When a literary journal establishes a blog, and when, like this one, it is managed and contributed to by those staff members and interns who help make the journal function, it constitutes – it seems to me – a reversal of the dynamic that the literary journal is used to functioning under, in which potential contributors submit their work in the hope of seeing it printed. Although TMR still, of course, does that, it simultaneously maintains this space, where content is provided by those who, more passively, or at least much less visibly, help to select new content for the magazine (editing is, of course, hardly a passive activity).

Working for a literary journal, at least in the case of TMR, is no longer a matter only of reading potential content and helping to determine whether it is suitable for publication. It has become a job in which one writes under the aegis of the same print journal that others are working very hard to be published in. I don’t want to suggest for a second that writing this blog post is in any way equivalent to publishing work in any literary journal, let alone TMR – the difference in prestige alone is a vast one. And the blog post is a genre unto itself, one that has no direct equivalent on the pages of literary journals; those who look for what we elsewhere call creative nonfiction, or essays more specifically, in blog posts, are looking in the wrong places. A blog post needs to be timely in a way that the typical essay isn’t; the need to integrate images into a blog post is more urgent than in more traditional prose forms; and a blog post can be sloppy and still accomplish something more readily than an essay can. So I hope, anyway, and also, I feel like paragraphs have an altogether different identity in a blog post than they do in print – but I’m straying.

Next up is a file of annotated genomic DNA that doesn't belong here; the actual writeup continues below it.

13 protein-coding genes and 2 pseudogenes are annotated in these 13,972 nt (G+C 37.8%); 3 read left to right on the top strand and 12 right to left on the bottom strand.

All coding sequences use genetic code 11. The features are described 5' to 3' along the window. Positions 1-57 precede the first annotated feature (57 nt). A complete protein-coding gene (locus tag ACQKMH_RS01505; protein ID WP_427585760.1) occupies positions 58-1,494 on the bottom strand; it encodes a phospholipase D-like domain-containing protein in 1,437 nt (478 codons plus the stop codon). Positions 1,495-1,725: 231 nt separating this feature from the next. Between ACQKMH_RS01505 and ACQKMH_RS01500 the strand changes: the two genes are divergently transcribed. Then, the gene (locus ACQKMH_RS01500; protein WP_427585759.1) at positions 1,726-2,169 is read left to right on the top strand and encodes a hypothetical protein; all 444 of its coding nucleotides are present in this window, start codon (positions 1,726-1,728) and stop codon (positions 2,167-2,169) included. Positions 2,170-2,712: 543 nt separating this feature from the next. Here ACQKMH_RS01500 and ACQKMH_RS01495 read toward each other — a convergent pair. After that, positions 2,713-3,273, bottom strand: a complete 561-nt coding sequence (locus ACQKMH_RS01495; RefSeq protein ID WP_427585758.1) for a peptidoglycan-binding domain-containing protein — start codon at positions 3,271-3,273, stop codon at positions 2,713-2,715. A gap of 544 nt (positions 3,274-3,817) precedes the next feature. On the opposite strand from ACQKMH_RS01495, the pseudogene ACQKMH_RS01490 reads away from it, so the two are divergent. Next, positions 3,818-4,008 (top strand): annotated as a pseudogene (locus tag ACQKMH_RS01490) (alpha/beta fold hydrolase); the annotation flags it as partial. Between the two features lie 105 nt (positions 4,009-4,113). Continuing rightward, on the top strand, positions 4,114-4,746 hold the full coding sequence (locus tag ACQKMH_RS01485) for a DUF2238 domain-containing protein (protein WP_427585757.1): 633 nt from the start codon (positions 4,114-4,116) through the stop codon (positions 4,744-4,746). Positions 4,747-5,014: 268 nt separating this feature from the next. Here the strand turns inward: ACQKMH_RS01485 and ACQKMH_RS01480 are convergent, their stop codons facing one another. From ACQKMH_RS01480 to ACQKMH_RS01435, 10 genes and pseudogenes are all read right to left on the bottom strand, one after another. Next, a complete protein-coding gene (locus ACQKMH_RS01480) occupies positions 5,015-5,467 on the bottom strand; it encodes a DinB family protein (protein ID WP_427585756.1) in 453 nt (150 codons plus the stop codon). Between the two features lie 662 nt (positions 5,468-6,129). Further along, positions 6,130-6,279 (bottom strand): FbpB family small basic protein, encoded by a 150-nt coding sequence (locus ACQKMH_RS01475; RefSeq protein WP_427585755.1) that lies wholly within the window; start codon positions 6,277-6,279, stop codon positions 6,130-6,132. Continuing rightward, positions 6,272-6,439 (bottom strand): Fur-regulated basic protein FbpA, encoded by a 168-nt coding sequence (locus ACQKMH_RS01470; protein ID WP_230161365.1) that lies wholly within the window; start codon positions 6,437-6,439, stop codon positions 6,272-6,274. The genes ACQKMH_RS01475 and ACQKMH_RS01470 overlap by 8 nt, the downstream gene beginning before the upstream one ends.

Staff – and editors in particular – have always had a limited role in producing content for the journals they publish, with an editor providing an introduction to a given issue, or foregrounding a particular issue’s feature. I think of this blog as a sort of extension of that.  Even though our blog posts aren’t usually in direct reference to the magazine, their essential role is to support, or draw attention to, the magazine. These things I write  come out of my head, but they’re publicly available thanks to, and on behalf of, TMR.

What interests me most about the fact of the staff of a literary journal writing on behalf of that journal, as I’m doing now, is that in this small way, the literary journal – or this one and a handful of others – has become a little more like a different kind of magazine, or a newspaper, in that the staff working on the journal have the dual role of being staff writers, albeit in this tertiary space. I don’t know entirely what to make of that, except to declare how it interests me, that as newspapers and magazines fold all around us, not only are altogether new publications and blogs taking their places – or edging them out and helping to bring about their demise – existing publications like TMR are also expanding in these small ways to help fill in some gaps. They’re changing shape, even if you wouldn’t know it by looking at their print manifestations alone.

One last thing that I find quotable in Johncock’s article are two very good questions, concerning the ways in which new publications are establishing electronic forums for publishing short stories. He writes, “Could we be in a place now where technology has brought us full circle? Where that which took us away from stories is now set to bring us back to them?” The suggestion that technology might have run its course as a tool for distraction, and that we’re now figuring out how to make use of it more intelligently – to provide literature in a new fashion, for example – is very exciting, to put it as vaguely as I must in order to end this post.

Robert Long Foreman is The Missouri Review’s Social Media Editor.